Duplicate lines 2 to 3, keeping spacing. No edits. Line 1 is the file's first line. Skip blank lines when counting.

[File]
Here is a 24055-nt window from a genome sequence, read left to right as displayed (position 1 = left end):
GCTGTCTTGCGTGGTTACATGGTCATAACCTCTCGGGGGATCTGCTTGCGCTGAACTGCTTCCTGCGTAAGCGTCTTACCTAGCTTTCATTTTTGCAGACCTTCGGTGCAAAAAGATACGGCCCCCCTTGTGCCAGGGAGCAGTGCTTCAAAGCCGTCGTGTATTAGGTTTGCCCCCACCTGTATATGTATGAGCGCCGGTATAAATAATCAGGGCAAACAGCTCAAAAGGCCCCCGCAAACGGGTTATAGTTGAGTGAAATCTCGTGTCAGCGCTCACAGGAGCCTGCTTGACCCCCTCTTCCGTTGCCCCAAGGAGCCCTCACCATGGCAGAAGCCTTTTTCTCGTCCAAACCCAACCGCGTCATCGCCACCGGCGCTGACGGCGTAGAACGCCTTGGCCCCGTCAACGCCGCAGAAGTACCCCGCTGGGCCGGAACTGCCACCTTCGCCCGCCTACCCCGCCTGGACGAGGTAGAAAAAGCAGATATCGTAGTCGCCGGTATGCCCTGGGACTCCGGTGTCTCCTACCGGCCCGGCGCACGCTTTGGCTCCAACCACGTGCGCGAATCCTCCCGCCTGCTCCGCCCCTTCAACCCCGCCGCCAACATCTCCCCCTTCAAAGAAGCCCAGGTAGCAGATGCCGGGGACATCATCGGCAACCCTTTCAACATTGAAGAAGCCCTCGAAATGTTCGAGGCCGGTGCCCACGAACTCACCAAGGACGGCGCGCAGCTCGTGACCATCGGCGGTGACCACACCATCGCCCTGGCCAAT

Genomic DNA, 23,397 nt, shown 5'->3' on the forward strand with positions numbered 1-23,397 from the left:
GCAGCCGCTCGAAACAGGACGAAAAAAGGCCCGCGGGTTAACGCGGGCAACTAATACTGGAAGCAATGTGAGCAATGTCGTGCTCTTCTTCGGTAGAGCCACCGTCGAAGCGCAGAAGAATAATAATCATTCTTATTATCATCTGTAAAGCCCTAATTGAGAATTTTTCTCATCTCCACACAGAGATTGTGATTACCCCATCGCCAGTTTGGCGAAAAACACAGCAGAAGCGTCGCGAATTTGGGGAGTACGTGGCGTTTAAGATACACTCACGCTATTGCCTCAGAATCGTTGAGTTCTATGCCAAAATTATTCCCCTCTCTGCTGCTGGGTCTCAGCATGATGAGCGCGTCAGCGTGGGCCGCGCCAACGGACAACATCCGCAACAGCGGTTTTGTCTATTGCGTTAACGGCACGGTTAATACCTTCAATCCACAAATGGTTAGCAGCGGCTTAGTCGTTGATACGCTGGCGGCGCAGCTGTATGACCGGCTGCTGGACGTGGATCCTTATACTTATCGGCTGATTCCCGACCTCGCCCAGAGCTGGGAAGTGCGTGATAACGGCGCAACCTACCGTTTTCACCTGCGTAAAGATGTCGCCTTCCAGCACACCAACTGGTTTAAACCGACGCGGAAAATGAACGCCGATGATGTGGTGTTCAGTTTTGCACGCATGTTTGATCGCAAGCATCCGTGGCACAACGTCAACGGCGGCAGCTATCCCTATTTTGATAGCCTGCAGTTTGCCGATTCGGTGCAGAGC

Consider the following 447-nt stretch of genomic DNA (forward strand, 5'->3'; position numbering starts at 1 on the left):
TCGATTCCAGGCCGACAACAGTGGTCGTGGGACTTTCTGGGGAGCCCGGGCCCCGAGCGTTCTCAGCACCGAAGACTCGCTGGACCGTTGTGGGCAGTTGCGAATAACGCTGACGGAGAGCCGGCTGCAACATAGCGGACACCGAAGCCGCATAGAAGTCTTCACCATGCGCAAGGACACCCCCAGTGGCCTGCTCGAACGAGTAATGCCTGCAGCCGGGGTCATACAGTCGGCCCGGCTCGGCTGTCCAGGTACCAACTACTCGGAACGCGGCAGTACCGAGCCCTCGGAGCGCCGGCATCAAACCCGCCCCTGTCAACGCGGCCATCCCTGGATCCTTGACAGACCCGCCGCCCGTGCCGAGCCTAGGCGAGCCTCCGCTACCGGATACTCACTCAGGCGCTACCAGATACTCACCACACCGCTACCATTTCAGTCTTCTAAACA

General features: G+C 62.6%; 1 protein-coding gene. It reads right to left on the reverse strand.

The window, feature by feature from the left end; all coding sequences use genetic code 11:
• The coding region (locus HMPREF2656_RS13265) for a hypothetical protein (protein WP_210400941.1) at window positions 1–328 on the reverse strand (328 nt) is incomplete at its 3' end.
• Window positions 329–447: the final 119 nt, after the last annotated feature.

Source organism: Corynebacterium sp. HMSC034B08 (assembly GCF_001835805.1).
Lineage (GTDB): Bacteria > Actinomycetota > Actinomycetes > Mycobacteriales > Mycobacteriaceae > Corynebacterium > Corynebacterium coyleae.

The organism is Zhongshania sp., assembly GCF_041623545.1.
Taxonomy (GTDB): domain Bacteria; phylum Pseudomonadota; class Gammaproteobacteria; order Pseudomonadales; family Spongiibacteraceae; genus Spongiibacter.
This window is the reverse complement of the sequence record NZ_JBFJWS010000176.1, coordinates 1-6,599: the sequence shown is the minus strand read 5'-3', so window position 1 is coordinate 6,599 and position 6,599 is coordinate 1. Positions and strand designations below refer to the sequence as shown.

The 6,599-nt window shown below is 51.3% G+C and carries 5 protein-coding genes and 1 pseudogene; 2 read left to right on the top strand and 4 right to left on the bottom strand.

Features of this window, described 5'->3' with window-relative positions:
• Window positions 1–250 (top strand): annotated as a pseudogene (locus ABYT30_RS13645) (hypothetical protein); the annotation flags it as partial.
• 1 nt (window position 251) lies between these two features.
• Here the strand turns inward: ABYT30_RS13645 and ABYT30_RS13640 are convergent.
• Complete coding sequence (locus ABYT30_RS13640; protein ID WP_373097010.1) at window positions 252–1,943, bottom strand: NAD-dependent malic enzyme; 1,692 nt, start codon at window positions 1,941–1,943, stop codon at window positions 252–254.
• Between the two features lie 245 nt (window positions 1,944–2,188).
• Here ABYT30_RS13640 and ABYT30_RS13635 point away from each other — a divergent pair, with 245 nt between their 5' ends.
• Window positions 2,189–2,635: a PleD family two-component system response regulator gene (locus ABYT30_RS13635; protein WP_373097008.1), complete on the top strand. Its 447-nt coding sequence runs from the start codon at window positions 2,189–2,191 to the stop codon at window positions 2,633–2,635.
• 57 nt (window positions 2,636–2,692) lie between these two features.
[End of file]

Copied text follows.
GCTGTCTTGCGTGGTTACATGGTCATAACCTCTCGGGGGATCTGCTTGCGCTGAACTGCTTCCTGCGTAAGCGTCTTACCTAGCTTTCATTTTTGCAGACCTTCGGTGCAAAAAGATACGGCCCCCCTTGTGCCAGGGAGCAGTGCTTCAAAGCCGTCGTGTATTAGGTTTGCCCCCACCTGTATATGTATGAGCGCCGGTATAAATAATCAGGGCAAACAGCTCAAAAGGCCCCCGCAAACGGGTTATAGTTGAGTGAAATCTCGTGTCAGCGCTCACAGGAGCCTGCTTGACCCCCTCTTCCGTTGCCCCAAGGAGCCCTCACCATGGCAGAAGCCTTTTTCTCGTCCAAACCCAACCGCGTCATCGCCACCGGCGCTGACGGCGTAGAACGCCTTGGCCCCGTCAACGCCGCAGAAGTACCCCGCTGGGCCGGAACTGCCACCTTCGCCCGCCTACCCCGCCTGGACGAGGTAGAAAAAGCAGATATCGTAGTCGCCGGTATGCCCTGGGACTCCGGTGTCTCCTACCGGCCCGGCGCACGCTTTGGCTCCAACCACGTGCGCGAATCCTCCCGCCTGCTCCGCCCCTTCAACCCCGCCGCCAACATCTCCCCCTTCAAAGAAGCCCAGGTAGCAGATGCCGGGGACATCATCGGCAACCCTTTCAACATTGAAGAAGCCCTCGAAATGTTCGAGGCCGGTGCCCACGAACTCACCAAGGACGGCGCGCAGCTCGTGACCATCGGCGGTGACCACACCATCGCCCTGGCCAAT

Genomic DNA, 23,397 nt, shown 5'->3' on the forward strand with positions numbered 1-23,397 from the left: